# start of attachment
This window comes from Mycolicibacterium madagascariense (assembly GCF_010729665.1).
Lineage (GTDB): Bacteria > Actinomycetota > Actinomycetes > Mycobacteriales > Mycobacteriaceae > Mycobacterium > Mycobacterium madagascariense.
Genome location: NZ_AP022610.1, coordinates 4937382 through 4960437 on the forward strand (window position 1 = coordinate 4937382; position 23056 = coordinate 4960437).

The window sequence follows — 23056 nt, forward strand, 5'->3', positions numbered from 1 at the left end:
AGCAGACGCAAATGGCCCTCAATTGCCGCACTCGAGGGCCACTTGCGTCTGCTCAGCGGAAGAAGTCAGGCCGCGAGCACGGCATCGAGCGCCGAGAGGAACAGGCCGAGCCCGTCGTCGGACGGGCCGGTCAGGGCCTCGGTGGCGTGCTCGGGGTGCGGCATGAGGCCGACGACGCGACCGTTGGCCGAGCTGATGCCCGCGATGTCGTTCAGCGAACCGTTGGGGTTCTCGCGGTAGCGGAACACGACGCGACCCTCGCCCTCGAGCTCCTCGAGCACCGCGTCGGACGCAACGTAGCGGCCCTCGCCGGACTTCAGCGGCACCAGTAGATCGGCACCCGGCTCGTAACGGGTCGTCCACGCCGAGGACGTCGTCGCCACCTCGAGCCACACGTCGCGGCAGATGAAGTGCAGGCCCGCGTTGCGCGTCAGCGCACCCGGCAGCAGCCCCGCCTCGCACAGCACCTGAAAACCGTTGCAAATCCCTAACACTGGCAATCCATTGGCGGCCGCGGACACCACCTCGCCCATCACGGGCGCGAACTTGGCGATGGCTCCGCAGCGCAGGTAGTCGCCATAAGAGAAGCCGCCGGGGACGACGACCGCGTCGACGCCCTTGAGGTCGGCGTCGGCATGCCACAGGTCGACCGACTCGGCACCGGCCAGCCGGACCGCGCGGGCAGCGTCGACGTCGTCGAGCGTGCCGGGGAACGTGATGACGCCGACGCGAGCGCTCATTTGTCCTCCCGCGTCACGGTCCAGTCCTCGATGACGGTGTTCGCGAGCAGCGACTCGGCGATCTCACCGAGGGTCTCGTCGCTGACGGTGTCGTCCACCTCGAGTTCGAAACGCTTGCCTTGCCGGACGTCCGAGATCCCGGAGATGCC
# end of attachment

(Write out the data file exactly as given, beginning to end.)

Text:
This window comes from Mycolicibacterium madagascariense (assembly GCF_010729665.1).
Lineage (GTDB): Bacteria > Actinomycetota > Actinomycetes > Mycobacteriales > Mycobacteriaceae > Mycobacterium > Mycobacterium madagascariense.
Genome location: NZ_AP022610.1, coordinates 4937382 through 4960437 on the forward strand (window position 1 = coordinate 4937382; position 23056 = coordinate 4960437).

The window sequence follows — 23056 nt, forward strand, 5'->3', positions numbered from 1 at the left end:
AGCAGACGCAAATGGCCCTCAATTGCCGCACTCGAGGGCCACTTGCGTCTGCTCAGCGGAAGAAGTCAGGCCGCGAGCACGGCATCGAGCGCCGAGAGGAACAGGCCGAGCCCGTCGTCGGACGGGCCGGTCAGGGCCTCGGTGGCGTGCTCGGGGTGCGGCATGAGGCCGACGACGCGACCGTTGGCCGAGCTGATGCCCGCGATGTCGTTCAGCGAACCGTTGGGGTTCTCGCGGTAGCGGAACACGACGCGACCCTCGCCCTCGAGCTCCTCGAGCACCGCGTCGGACGCAACGTAGCGGCCCTCGCCGGACTTCAGCGGCACCAGTAGATCGGCACCCGGCTCGTAACGGGTCGTCCACGCCGAGGACGTCGTCGCCACCTCGAGCCACACGTCGCGGCAGATGAAGTGCAGGCCCGCGTTGCGCGTCAGCGCACCCGGCAGCAGCCCCGCCTCGCACAGCACCTGAAAACCGTTGCAAATCCCTAACACTGGCAATCCATTGGCGGCCGCGGACACCACCTCGCCCATCACGGGCGCGAACTTGGCGATGGCTCCGCAGCGCAGGTAGTCGCCATAAGAGAAGCCGCCGGGGACGACGACCGCGTCGACGCCCTTGAGGTCGGCGTCGGCATGCCACAGGTCGACCGACTCGGCACCGGCCAGCCGGACCGCGCGGGCAGCGTCGACGTCGTCGAGCGTGCCGGGGAACGTGATGACGCCGACGCGAGCGCTCATTTGTCCTCCCGCGTCACGGTCCAGTCCTCGATGACGGTGTTCGCGAGCAGCGACTCGGCGATCTCACCGAGGGTCTCGTCGCTGACGGTGTCGTCCACCTCGAGTTCGAAACGCTTGCCTTGCCGGACGTCCGAGATCCCGGAGATGCC